I think it is disingenuous to accuse Evangelicals of EVER condoning premarital sex or adultery. That has always been considered a sin as is abortion. It is only when the life of the mother is threatened - meaning she will die (as will her baby) - unless the pregnancy is stopped, is taking the life of the baby warranted. In those cases, it is not really an abortion but a lifesaving surgery that unfortunately results in the baby dying.
You've not been reading any of the other threads on this subject? Seeing that you posted your sarcasm on Saturday, January 11, 2014 1:04:19 AM, I'd say be patient. It will come.
Catholics are amazing sometimes. They are utterly mystified when different religions do not share their thinking and worries on every issue.
They really cannot grasp the concept of “not catholic”, and yet fully, happily, Christian.
And no, birth control does not always mean fornication. Many Christian married couples are happy to plan their family size and timing with contraception.
And last, Catholics are very hypocritical on the issue of birth control. What is Natural family planning” Well it’s a method to try to have sex and ***avoid pregnancy*** as much as possible. Hello??? Is this supposed to trick God?
But that Catholic belief is fine and I don’t begrudge followers of that Christian faith from observing it. Protestants are not always peeking in and analyzing the Catholic teaching and belief on the issue. Why are you so obsessed with the protestant viewpoint?
It makes us feel like the hot girl in school. You have our photo all over your walls, know our class schedule, and spy on us with binoculars,,,,, and we really don’t even know your name. It’s kinda weird.
“You cant talk about contraception without talking about fornication.”
The 31 year old married Christian couple uses contraception. They love their children Jimmy, Joe and Janet very much. After breakfast they told them it was time to hurry up and get dressed for Sunday School.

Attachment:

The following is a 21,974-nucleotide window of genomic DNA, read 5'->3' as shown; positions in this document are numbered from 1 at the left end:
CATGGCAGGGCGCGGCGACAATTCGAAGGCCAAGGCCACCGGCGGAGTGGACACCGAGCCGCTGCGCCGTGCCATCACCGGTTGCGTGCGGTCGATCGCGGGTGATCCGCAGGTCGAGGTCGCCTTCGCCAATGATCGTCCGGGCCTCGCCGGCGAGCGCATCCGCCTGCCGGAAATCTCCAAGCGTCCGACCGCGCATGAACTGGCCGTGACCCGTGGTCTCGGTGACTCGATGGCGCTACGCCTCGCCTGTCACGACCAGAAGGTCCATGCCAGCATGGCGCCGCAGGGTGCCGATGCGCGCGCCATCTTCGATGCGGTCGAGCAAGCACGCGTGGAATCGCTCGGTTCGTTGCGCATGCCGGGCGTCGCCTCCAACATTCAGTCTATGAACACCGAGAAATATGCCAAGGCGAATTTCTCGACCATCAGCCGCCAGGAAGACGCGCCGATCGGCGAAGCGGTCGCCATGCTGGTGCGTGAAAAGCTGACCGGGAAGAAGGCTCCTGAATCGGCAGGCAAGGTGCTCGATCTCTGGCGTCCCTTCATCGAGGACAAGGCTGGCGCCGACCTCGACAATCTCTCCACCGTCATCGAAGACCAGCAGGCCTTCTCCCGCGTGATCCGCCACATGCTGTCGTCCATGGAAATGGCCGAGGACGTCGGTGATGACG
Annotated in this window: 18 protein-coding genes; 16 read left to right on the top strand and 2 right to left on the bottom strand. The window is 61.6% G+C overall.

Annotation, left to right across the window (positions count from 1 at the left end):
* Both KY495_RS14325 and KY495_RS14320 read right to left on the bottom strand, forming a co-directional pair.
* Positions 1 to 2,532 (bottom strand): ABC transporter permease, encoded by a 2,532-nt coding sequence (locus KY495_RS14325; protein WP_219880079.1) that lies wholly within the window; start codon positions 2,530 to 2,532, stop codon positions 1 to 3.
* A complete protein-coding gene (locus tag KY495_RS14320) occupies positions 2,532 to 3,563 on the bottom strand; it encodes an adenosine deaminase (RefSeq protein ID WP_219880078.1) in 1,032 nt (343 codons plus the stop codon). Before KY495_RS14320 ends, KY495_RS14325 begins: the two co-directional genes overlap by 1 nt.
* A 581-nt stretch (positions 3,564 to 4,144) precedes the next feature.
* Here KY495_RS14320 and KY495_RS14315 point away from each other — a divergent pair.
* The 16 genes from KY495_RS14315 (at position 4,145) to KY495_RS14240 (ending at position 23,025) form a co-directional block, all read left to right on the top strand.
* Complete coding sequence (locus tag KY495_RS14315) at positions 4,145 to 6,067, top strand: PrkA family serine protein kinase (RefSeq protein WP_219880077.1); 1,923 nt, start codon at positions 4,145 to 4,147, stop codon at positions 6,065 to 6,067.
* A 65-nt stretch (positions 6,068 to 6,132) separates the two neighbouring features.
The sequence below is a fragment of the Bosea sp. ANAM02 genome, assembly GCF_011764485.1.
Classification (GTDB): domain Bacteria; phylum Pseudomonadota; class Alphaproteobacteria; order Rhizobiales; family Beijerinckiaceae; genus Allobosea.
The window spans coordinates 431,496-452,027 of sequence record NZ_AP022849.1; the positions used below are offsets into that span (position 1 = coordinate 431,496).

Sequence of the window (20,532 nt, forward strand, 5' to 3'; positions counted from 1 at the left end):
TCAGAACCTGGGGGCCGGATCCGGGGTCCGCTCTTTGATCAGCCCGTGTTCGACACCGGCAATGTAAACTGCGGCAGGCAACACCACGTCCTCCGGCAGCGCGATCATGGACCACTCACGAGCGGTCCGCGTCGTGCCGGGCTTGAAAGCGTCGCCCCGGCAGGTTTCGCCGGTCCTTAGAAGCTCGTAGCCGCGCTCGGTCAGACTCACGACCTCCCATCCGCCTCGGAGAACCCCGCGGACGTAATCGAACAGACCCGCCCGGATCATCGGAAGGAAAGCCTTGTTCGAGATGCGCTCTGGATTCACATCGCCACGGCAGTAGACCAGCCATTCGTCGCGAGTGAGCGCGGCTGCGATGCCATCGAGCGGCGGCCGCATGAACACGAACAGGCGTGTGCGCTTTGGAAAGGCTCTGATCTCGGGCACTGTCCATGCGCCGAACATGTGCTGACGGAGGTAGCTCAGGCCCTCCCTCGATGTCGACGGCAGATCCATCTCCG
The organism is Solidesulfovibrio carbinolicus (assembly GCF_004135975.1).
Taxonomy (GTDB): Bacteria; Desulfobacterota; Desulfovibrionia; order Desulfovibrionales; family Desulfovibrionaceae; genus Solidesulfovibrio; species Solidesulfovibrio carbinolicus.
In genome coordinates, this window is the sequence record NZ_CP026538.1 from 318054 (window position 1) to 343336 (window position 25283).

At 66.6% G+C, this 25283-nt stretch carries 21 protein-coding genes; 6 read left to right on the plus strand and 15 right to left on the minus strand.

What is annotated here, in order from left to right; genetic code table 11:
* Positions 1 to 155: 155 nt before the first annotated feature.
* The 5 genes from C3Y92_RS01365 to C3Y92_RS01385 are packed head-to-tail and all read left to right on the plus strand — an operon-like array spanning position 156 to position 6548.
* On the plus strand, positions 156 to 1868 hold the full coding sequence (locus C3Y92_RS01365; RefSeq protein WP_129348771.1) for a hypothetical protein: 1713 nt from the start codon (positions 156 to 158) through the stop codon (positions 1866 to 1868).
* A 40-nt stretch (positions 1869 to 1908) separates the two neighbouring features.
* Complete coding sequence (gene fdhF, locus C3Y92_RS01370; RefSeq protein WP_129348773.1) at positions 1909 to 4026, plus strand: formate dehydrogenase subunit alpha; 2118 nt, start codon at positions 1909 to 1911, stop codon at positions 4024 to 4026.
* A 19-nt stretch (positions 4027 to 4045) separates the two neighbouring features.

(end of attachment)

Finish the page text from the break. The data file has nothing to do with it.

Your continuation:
There, I did it.
:) Great post and I’m lol’ing at the last paragraph!
Why are protestants so obsessed with sex?
I think contraception is a spiritual attack on women. Most don’t realize it, but they are agreeing that they are defective from the moment of conception.
RCs even think JWs are Prots, though they operate more according to the RC sola ecclesia model for authority, but its a bit early yet, and if it were not for evangelical types most RCs threads would never make it past 12 comments.
As re this, while being much more conservative overall than Catholics, evangelicals did miss it on this one, partly because the link btwn abortion was and still is little known.
Apart from that, I believe self control is the means by which reproduction is controlled, and not by synthetic means. And if married, conservative Christians should be the ones with the largest families. The use of the Pill has had an unseen by profound effect on society, besides conservatives costing elections.
We know its not simply for procreation, but i do believe that a principle in Scripture is that with pleasure comes responsibility, and artificially circumventing that has consequences, so that using Olestra so you can indulge on potato chips has its own drawbacks.
But as faith is shown by works, as James states (2:18) what a church really believes is shown by its conduct, and in this Rome manifests it believes that neither using contraceptives or being liberal is unacceptable, as she treats even notorious public promoters of abortion and homosexual rightsas members in life and in death.
And there is not much difference btwn Catholic women and others as regards such (^ refers to last source: More .
26 percent of Catholics (2007) polled strongly agree with the Church's unequivocal position on abortion Catholic World Report; 2997 survey of 1,000 Catholic Americans by Roper Center for Public Opinion Research at the University of Connecticut
46 percent of Catholics who say they attend mass weekly accept Church teaching on abortion; 43 percent accept the all-male priesthood; and 30 percent see contraception as morally wrong. ^
50 percent of Protestants affirmed gambling was a sin, versus 15 percent of Catholics; that getting drunk was a sin: 63 percent of Protestants, 28 percent of Catholics; gossip: 70 percent to 45 percent: homosexual activity or sex: 72 percent to 42 percent. Ellison Research, March 11, 2008 http://ellisonresearch.com/releases/20080311.htm http://www.christianpost.com/article/20080312/study-behaviors-americans-consider-sinful.htm